Also during this time, there was an on-going battle between those who wanted strict Sunday observance and those who did not. The Estates Committee did recommend that boating be allowed seven days a week, but at a later meeting two aldermen proposed boating only be allowed on weekdays and the amendment was carried. In May 1927 Mr Greenfield asked again for Sunday boating, but the matter was deferred ‘until the current licence expires’.  A year later the Estates Committee turned down another request, this time to sell minerals and confectionery on Sundays and a few weeks later the lessees of the boathouse had to write a letter of apology to the Town Clerk for doing just that -  selling minerals on a Sunday.

Thursday, 12 March 2020

West Watford Snippets

A selection of snippets from various sources relating to or mentioning places around West Watford, which will be added to over time. 

The Spectre of Hagden Lane

At the end of the last (18th) or beginning of the present (19th) century, a man known as Jockey Fenson, who resided at the Lower Infirmary, then known as the Pesthouse, committed suicide and as at that day, felo-de-se  was not admitted to Christian burial, a hole was dug in a dell in Hagden Lane, a short distance beyond the turning to Tolpits and Polecat Farm, and he was buried there. 

Soon a rumour spread that a spectre clad in white walked the lane nightly and might sometimes be seen sitting on the gates or gliding noiselessly over the adjoining fields, and a great fear seized the children of the town and neighbourhood; indeed, many adults refused to pass the dell or go anywhere near it. The perturbation of the people became so great that the parochial authorities had the body removed and, I understand, it was re-buried at night one corner of the old churchyard.  

*felo-de-se - Latin, literally translated  "a person who commits suicide or commits an unlawful malicious act resulting in his or her own death"


From History of Watford and Trade Directory - Henry Williams 1884


Charitable Endowments - Holywell

Also from Henry Williams's History of Watford and Trade Directory is a reference to charitable endowments in relation to Dame Fuller's Free School, 'without which the income it possessed in the time of the foundress would have proved wholly inadequate to carry her pious intentions into effect had it not been for the benevolent consideration of subsequent benefactors who bequeathed certain sums to supply the deficiencies'. 

However, mention is made of a circumstance noted by Mr Clutterbuck in connection with the said school. He says: "Mr Jonathan Cox Lovett, of Holywell, in this parish, by his will dated the 1st of May, 1780, made a reversionary devise of certain estates consisting of Holywell Farm, etc., to the trustees of this school; this devise, however, from having been made within twelve months of his decease and from not having been enrolled in Chancery, became void by the Act of the 9th of George II. c.36, called the Statute of Mortmain. Had this devise taken effect, the rents of the estates so devised would have been fully adequate to the future support of the school; under existing circumstances, however, its income must, in process of time, from the causes I have mentioned, be insufficient to defray its expenses."

Cole Kings


Cole Kings Farm

When the Moor Park Estate was sold off at Auction in 1919, the land that comprised the Estate was quite vast and stretched around Rickmansworth into parts of Middlesex and up towards Watford and included farms, fields, woods, cottages, streams, gravel beds and associated properties etc.

For the purposes of the Auction, the Estate was split into lots, each coloured and numbered and with an accompanying description of what was for sale and in a number of cases, a photograph of the property.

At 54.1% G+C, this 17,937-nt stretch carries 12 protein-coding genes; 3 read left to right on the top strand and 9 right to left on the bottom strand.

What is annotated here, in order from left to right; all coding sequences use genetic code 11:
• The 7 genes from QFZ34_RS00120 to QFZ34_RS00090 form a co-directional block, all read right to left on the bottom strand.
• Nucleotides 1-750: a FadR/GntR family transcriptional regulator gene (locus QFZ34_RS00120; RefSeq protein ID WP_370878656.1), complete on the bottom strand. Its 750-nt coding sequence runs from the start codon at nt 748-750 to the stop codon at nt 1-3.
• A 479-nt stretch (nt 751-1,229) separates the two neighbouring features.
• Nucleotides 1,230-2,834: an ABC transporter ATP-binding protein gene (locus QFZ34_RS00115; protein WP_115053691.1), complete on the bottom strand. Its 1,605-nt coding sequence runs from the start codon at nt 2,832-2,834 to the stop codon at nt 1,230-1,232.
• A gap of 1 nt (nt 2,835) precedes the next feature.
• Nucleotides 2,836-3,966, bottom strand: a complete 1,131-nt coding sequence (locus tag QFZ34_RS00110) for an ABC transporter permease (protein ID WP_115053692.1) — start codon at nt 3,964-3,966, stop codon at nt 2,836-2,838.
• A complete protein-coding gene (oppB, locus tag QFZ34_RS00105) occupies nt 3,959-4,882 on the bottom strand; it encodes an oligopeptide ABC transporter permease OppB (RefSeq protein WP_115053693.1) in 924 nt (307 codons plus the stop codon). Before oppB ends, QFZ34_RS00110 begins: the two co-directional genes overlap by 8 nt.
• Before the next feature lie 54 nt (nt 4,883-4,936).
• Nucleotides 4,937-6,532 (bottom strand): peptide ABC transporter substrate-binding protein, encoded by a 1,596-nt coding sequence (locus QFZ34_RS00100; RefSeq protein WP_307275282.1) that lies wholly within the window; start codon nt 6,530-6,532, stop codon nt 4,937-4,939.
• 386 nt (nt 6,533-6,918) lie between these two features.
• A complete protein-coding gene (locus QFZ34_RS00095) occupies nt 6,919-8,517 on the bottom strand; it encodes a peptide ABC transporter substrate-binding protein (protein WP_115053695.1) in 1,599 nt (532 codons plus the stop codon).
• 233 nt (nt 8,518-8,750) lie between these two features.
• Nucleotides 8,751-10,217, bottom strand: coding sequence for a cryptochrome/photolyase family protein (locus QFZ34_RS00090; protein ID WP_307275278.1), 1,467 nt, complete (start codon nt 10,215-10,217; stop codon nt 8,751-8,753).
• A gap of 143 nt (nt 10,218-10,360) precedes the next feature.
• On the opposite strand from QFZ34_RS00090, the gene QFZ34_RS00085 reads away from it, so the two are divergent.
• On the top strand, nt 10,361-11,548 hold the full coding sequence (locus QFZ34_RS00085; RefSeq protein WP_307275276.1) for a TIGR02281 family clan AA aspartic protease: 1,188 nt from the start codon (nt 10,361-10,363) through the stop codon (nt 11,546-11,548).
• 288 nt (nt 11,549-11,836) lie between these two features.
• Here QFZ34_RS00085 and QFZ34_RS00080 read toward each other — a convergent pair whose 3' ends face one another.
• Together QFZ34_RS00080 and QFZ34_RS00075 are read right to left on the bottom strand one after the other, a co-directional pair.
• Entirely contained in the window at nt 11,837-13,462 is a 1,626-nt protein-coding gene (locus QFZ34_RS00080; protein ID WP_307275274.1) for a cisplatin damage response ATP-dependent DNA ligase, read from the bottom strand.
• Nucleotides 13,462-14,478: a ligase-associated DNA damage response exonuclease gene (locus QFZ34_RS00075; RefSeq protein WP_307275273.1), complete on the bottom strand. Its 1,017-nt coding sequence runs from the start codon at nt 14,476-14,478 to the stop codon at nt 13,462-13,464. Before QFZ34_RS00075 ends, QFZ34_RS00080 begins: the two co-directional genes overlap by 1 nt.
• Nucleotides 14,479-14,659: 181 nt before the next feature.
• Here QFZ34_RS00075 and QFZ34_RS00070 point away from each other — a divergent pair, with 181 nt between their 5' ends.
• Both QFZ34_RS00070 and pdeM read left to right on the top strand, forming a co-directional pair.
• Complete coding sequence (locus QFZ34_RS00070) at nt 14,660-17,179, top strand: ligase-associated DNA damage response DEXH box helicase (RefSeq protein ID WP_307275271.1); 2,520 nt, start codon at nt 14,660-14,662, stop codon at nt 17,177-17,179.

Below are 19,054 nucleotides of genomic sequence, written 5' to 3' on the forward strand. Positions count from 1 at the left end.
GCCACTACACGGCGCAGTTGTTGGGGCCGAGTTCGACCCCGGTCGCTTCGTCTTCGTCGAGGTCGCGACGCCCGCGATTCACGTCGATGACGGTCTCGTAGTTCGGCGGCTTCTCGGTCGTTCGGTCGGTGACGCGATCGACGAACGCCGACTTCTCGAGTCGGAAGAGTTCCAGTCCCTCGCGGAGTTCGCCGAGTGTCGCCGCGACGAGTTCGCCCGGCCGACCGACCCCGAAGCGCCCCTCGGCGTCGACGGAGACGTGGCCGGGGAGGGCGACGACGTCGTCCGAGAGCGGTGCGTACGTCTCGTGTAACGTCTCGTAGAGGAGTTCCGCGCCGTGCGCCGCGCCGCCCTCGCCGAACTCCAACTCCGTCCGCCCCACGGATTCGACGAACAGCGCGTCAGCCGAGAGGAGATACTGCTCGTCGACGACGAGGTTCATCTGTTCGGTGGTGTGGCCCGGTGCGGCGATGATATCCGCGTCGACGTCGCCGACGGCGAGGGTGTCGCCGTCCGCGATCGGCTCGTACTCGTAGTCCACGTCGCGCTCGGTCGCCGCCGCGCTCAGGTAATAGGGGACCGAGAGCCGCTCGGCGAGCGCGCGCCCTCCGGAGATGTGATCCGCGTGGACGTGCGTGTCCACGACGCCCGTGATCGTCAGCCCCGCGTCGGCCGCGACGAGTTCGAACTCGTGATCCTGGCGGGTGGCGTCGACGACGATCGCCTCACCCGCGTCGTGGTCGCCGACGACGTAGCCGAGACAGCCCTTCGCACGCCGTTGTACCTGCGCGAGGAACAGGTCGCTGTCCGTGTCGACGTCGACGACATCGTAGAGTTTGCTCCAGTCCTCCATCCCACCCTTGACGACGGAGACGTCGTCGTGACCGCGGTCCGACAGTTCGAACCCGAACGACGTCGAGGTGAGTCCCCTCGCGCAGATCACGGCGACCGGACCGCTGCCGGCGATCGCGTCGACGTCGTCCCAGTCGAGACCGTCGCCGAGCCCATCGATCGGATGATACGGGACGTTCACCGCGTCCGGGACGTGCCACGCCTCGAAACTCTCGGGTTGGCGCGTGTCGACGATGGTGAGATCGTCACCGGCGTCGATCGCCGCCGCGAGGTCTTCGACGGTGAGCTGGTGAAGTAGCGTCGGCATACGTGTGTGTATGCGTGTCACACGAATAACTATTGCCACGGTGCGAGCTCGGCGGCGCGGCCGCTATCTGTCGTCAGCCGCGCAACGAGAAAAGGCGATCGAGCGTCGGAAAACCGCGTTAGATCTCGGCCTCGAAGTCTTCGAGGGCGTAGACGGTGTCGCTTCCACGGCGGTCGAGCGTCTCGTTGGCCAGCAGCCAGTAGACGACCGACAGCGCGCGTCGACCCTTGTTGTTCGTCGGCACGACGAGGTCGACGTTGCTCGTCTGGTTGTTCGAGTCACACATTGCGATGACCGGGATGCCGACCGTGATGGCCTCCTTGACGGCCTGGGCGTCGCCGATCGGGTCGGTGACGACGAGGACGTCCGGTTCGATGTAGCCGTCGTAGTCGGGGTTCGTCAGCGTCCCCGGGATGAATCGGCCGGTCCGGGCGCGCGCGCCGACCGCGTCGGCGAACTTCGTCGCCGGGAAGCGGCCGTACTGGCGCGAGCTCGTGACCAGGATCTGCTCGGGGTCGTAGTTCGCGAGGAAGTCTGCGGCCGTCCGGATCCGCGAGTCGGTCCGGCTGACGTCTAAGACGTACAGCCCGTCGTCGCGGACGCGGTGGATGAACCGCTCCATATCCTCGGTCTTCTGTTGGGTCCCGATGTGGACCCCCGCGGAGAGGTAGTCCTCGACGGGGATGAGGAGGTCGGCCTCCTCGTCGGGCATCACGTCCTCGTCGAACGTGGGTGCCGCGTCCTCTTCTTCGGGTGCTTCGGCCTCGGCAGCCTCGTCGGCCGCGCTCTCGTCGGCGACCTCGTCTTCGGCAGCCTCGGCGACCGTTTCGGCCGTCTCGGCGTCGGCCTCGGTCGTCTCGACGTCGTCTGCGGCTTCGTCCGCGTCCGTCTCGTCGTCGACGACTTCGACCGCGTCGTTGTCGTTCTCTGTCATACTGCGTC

The map shows the area that was, at the time, the Cassiobridge Sewage Farm and what was to become Holywell Estate and Croxley View. Each of the coloured plots was numbered and given a description; for example, the small red plot numbered 81 refers to Cole Kings House, which stood where Holm Oak Park is now on the bend in Hagden Lane –   

“an old-fashioned Residence with modern appointments standing in its own Grounds and occupying a very convenient position within five minutes’ walk of Watford West Station and about one and a half miles from Watford Junction. “ The Sale goes on to describe the building itself including the farm buildings and the Pleasure Grounds which –

“are well timbered and shrubbed and on the Eastern Lawn is a large Wellingtonia and an Araucaria.  They also include a Tennis Lawn, Rock Garden and Vegetable Garden, span-roofed Greenhouse and Vinery”.


The Watford Terrier (newspaper) of 1798 showed that John Dyson II, from the well-known Watford brewing family, already owned Brightwells Farm (also known as Hatters Farm) and occupied a further 115 acres (which could have been Cole Kings Farm south of Hagden Lane). In 1830 he owned 75 acres of Cole Kings Farm, but in 1844, just before his death, the Tithe Appointment shows that he owned 244 acres, which is presumed to be both Brightwells and Cole Kings Farms.



Cole Kings Farmhouse 1988

The building became the site of Austin Cartons, printing and cardboard box manufacturers, but closed in 1987. Plans were subsequently submitted by Oliver and Saunders Developments of New Barnet for 88 one and two-bedroomed flats and studio flats on the site. Residents in the local area had objected to the proposed development and had asked the Council to place a preservation order on the farmhouse. 

However, the Developers said they had waited ten weeks for permission from the Council to demolish, but the Council was six months behind with their planning applications and so, as the building was considered of no architectural significance and not listed, the Company decided they were within their rights to bulldoze. 

Councillor Veronica Conlon who chaired Watford Borough Council's Development Sub-Committee at the time described the action as an act of gross vandalism. "There is so little of Watford's Past left and now another part of the town's history has gone. It could have been revitalised and used for a whole variety of things. The developers seem to have jumped the gun, but there is little we can do."


Written by Lynda Bullock

References:  Moor Park: The Grosvenor Legacy
                      Local Newspaper article


Further photos of Cole Kings can be found in the Gallery